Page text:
It might have been ten minutes that our little group of people afraid to go out into the rain were all standing there, and I remember one woman who was holding a vase of flowers looked over at me and gave me that real sympathetic smile which is always a nonverbal communication that she wanted us to know that she knew we were removing a dead person.  

Out of nowhere, I mean out of nowhere, we all hear this little meek voice said from under the blanket “I think I am going to suffocate.”  It was May talking under the blanket.

It scared the b’jesus out of the entire group waiting for the rain to lighten up, and the nice lady who had sympathetically smiled the moment before at me actually was startled so much that she dropped the vase of flowers and broken glass scattered all over the ambulance entrance.  I looked at my associate and gave the nod saying “let’s get the hell out of here” and rain storm or not off we went to the ambulance.  It must have been a bumpy ride for May.

I was laughing so hard that tears were running down my cheeks.

So friends, there you have a brief memory of the highs and lows of the funeral home ambulance service – I could and probably will write more on the subject.  It was the experience of a lifetime, and while we eventually had to get out of the service, which was the right thing to do, I look back today and would not change a thing about my experience.  The ambulance was a headache, a tension producer, and at times a literal nightmare, but it also was an opportunity for a young man to see the raw data of life, and realities of the human condition, and the ambulance stories make marvelous cocktail party chatter – people love the ambulance stories.  The ambulance service forced me to continue to grow up.

Maybe some of the readers can share their own memories of this significant chapter in funeral service history.  TVB


Loved this article Todd. I have never worked for a funeral home with ambulance service even though I go way back---but I have heard other fond remembrances from others.

You should really write a book and include all these great stories and articles of yours!!

I worked for a North Texas funeral home on the ambulance service crew when I was going to high school, early 1970's and for a year after I graduated. I can really relate to this great article and I really enjoyed reading it. I was on top of the world in that job at only 17 years old. The history of this article is 100% accurate. I really would not trade the experience that I had for anything in the world. We would race the competing funeral home ambulance service down the street and try to be the first to arrive at an accident. Although, I am really glad that the ambulance service has evolved to what it is today - State of the Art!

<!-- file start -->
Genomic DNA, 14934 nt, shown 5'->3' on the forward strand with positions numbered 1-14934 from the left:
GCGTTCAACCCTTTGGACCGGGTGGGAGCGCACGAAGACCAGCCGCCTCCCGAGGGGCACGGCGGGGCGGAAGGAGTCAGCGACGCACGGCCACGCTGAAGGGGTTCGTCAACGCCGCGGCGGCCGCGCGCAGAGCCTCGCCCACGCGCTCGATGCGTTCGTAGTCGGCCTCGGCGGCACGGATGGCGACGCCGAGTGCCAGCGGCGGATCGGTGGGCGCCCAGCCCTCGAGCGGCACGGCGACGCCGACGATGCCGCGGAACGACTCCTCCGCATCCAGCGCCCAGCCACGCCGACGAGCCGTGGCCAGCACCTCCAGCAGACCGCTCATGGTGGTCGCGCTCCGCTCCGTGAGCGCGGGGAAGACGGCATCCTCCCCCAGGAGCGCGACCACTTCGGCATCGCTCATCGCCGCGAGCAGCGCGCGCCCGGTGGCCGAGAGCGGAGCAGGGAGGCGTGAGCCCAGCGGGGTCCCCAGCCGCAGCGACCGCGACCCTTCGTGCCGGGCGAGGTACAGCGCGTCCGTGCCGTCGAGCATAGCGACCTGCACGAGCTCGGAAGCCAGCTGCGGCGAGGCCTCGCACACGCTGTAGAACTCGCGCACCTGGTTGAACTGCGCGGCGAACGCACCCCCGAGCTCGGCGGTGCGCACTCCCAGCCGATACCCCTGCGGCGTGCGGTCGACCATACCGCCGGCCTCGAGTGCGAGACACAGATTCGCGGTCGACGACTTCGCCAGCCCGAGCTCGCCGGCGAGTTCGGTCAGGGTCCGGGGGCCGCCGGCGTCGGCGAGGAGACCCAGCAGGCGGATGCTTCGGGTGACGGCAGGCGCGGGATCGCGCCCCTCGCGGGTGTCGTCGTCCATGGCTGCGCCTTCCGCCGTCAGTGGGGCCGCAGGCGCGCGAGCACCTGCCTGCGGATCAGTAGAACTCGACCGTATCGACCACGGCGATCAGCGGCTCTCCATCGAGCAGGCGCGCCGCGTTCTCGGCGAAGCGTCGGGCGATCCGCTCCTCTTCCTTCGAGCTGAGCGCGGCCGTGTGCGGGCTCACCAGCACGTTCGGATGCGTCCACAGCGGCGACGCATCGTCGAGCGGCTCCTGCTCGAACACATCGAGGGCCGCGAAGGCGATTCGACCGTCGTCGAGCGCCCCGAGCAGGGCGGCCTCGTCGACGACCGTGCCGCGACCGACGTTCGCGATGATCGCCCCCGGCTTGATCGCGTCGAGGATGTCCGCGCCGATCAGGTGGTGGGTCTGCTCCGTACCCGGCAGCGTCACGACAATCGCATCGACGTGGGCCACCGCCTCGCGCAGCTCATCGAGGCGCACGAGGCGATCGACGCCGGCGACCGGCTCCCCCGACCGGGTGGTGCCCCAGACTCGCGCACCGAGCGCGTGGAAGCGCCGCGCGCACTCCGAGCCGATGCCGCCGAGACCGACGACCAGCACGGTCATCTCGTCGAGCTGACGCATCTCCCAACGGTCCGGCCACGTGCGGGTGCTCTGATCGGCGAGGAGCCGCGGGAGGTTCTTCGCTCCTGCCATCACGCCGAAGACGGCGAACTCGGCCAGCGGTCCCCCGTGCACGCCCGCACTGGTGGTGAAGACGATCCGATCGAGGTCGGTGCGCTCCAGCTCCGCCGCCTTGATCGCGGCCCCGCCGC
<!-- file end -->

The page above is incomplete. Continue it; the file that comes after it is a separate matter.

I was raised in a (then) small SW Virginia community of about 7,000 (with surrounding service area of another 10,000 and 11 sq.mi.) We lived in a 5 room apartment over the funeral home in which my Dad was part owner. The first ambulance I recall PLAYING IN was a 1941 Packard straight ambulance, along with a 1948 Packard combination (always used as an ambulance) and a '49 Packard 3-way hearse. In the early 50's, the funeral home purchased their first Cadillac's, 1951 and a '52 Superior ambulances. The '52 is the one that I made my first emergency run with, as an 8 year old "ride along." As the fifties moved along, I saw more coaches come and go - a '55 Cadillac 3-way, 58 Cadillac combination, 57 Ford and 58 Pontiac 'ambulwagons.' Enter the sixties: the first vehicle I actually drove on an emergency call was a 1962 Cadillac combination (we always used our combinations 98% of the time as ambulances.) College! I helped a funeral director near the college with ambulance work. He ran a 1964 Pontiac ambulance and a '64 Cadillac combination. HOME again! With my funeral director's license in hand, I worked out the remaining 4+ years of our ambulance service, although both my Dad (now the only owner) and I were members of the local Rescue Squad (Dad was a Charter Member, 1947 and it's Captain.) We wound out our years of ambulance work with a 1965 Pontiac ambulance, a '66 Cadillac combination and a 1968 Superior 'Consort' Pontiac Combination (which would run in excess of 140 mph - I know, I was driving! Gosh, could not do that today!!) We were, as were most funeral homes, the victims of the Federal Government and their new Emergency Transport ruling. We 'ran' right up until, literally, the last minute. All our area funeral homes had agreed to discontinue ambulance service at midnight, 31 January, 1969. At 12:08 a.m. (February 1) I pulled into the ER of our local hospital. I returned to the funeral home a little after 1 a.m., took the red lights off the vehicles and went to bed! Restful (mostly) nights followed!